Today many potential drug targets and auxiliary proteins can be expressed in a variety of cellular systems creating diverse functional assay formats. Different fluorescent and/or luminescent proteins can be incorporated in cells to create functional assay readouts at different points in signal transduction cascades. This is true even in high content formats, where multiple readouts are measured. “More assay formats, such as TR-FRET or FRET based assays, can be recognised in which multiple binding partners create a signal as they bind, because of a functional response of the ligand,” says Kool. Assay formats that amplify the signals from such interactions can also be used to generate more sensitive readouts with less background interference. There is competition from different assay developers, particularly for assays that screen for components involved in signalling cascades.
The label-free methodology Surface Plasmon Resonance (SPR), which is often used in the drug discovery pipeline for secondary screening and lead optimisation, is increasing in throughput and has become faster, some systems now offering screening in parallel. The SPR biosensors allow analysis of interactions between the lead compound and the target in real time. The most advanced systems are able to use small-molecule fragment libraries which are now widely recognised as a potentially very efficient way to access novel chemistry.
Automation of biology and chemistry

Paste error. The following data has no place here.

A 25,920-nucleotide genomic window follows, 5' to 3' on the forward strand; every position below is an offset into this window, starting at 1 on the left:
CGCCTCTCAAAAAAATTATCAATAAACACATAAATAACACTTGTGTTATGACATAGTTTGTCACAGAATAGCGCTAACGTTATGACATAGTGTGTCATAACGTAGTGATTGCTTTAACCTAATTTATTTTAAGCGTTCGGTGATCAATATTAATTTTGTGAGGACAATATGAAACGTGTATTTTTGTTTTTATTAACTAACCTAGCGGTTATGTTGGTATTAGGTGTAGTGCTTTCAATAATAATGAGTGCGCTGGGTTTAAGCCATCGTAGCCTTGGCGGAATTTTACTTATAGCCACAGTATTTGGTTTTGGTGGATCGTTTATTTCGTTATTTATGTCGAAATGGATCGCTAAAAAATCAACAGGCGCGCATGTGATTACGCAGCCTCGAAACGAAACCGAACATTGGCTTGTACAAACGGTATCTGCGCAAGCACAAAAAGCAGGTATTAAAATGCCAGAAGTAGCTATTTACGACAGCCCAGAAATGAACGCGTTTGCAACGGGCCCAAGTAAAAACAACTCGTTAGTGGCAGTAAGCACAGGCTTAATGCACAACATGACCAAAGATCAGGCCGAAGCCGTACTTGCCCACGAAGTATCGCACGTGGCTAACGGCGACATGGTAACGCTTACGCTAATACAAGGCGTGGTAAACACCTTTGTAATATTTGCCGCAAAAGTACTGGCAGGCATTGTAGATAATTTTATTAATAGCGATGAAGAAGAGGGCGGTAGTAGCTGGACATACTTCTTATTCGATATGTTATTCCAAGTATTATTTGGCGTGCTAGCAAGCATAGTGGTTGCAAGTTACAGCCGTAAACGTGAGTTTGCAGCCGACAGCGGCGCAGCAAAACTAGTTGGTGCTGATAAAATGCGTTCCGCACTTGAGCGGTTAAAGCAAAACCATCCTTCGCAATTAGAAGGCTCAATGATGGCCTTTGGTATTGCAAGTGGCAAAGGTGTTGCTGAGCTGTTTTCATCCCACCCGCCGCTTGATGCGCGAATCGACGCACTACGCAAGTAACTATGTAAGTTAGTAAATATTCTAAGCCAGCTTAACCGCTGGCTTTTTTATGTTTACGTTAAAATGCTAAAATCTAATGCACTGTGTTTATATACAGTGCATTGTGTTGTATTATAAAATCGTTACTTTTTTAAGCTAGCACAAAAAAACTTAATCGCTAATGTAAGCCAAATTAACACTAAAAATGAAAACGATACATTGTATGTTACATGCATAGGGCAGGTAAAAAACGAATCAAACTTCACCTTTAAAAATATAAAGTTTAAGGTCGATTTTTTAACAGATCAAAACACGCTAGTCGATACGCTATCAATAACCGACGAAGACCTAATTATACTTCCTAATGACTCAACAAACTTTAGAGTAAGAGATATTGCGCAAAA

“Automated biology such as the incredible genome sequencers seem to be likely to have the biggest short-term impact on target identification,” says Selwood. Disease is increasingly defined in genetic terms and these analyses are already identifying new drug targets. “Beyond that, I think the next big development will be in automated chemistry using the new mild methods that are currently being developed. We are now seeing catalysts and bases that have hitherto undreamt of selectivity and can work at room temperature. Combinatorial chemistry was a disaster for the industry but that doesn’t mean that automated chemistry is a bad idea,” he explains. In this area, future advances are imminent but neither the chemistry methodology nor the automation technology have quite advanced far enough to make them happen. “Anyone who’s used one of the large automated synthesisers and seen it stall at the first sign of a viscous solvent/reagent mix will know what I mean...” Selwood notes. Combination of solid supported reagents, new catalysts, automated work up and purification are eagerly awaited. “Are we there yet – not quite, but anyone following Steve Ley’s work can see how the field is developing,” he says (http://www.ch.cam.ac.uk/staff/svl.html).